The Optimist’s Take: Timing And Method Of Release For Cortez Allen

The Pittsburgh Steelers have, by and large, been on an upward swing over the course of the past two and a half seasons after they missed the playoffs for two straight seasons, and failed to win a postseason game in four straight years.

Last season saw them gain that elusive playoff victory, though they came up short with about three minutes left in the Divisional round a week later. Their offense took off, and their defense improved, showing playmaking ability and opportunism.

But there are still a lot of unanswered questions facing the team as we crack into free agency territory. As an exercise, we like to take a stab at some of those questions, presenting arguments for the pros and cons of each side of the coin. This is the optimist’s take on the following question.

Question: Was the decision to cut outright Cortez Allen now, and with no designation, the best move?

We got a bit of late in the week news yesterday evening when the Steelers announced that they had released five-year veteran cornerback Cortez Allen, originally a 2011 fourth-round draft pick who had spent time in the starting lineup, but equally as much time sidelined with injuries.

In spite of injury concerns and the fact that he had to be demoted due to below the line play, the Steelers signed Allen to a five-year, $26 million contract, partially due to the fact that he was able to regain his starting job late in 2013, and topped off the penultimate game of the season with a key pick six.

In fact, it was Allen’s largely random flurry of turnover production, notably late in the 2012 season during which he was starting as an injury fill-in, that encouraged the team to let Keenan Lewis go, believing Allen was their cornerback of the future.

That proved to be a very wrong notion, it not simply due to performance, then due to his sheer inability to remain healthy. Even while on the field, Allen played hurt frequently, and it seemed inevitable that he would not make the 53-man roster.

When reports surfaced that he was asked to take a pay cut, the assumption was that he would at least make it to training camp, and this leads me to believe that the timing of his release, just weeks into April, suggests that the front office’s request was refused, prompting his release. If you ask a player to take a pay cut, you have to be prepared to do without that player.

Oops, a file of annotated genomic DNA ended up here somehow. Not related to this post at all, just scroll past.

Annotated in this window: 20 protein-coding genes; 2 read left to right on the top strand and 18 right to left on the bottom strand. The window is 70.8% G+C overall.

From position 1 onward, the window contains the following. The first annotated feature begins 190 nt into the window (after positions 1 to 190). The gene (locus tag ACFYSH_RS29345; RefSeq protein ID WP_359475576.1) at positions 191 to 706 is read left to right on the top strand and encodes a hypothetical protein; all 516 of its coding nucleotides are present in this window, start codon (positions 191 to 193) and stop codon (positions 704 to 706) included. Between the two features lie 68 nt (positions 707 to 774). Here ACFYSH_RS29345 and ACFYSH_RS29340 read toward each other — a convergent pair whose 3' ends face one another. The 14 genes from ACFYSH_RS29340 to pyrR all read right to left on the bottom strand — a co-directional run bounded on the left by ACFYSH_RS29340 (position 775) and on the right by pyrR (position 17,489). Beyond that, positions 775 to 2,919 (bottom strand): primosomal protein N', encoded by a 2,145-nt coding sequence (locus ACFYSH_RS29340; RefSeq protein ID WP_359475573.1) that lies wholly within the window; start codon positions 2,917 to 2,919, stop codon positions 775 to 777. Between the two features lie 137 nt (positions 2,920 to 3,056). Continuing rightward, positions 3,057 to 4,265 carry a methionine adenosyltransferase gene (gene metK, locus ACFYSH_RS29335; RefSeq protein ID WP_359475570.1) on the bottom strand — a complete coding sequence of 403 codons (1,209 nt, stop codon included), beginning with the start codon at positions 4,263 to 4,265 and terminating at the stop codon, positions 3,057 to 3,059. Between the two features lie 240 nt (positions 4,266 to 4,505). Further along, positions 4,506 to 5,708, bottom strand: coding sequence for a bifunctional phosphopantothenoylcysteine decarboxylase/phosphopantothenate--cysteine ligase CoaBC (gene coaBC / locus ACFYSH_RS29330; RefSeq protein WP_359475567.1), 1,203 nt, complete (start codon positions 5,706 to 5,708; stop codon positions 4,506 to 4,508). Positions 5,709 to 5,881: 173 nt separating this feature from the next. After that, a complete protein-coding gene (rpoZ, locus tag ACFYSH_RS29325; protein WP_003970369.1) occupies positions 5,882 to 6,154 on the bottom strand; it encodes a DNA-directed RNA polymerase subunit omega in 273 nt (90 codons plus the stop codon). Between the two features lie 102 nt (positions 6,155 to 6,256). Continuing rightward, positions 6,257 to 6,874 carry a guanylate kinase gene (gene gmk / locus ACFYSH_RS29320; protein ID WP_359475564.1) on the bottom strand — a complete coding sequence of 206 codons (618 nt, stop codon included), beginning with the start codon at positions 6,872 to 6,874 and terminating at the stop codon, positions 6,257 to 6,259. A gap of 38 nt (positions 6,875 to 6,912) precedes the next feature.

That is the likeliest explanation for the timing of the release, even if it is against the team’s nature to cut a veteran loose this far into free agency—they are more likely to release him early to give him a fair chance to hit the market—but there are some advantages to it.

For one thing, it helps to clarify the secondary position heading into the 2016 NFL Draft, and while this doesn’t necessarily translate to an increased need at cornerback, it does simplify matters, knowing exactly who they have to work with.

In addition to cutting him now, and doing so outright with no post-June 1 designation, the Steelers due reap some immediate benefits with respect to the cap. The team gains $1.7 million in cap space for 2016, minus displacement, which is money that they have access to immediately, putting them somewhere just north of $3 million under the cap I believe.

Had they released him with a post-June 1 designation, they would have received a $4.4 million cap flow, minus displacement, although the $2.7 million discrepancy would have been made up in additional dead money in 2017. Doing what they did in the manner they did it would be most beneficial if they have a use for that extra cap space before June, so how much this particular move and how it was made actually makes sense is yet to be determined from my point of view.

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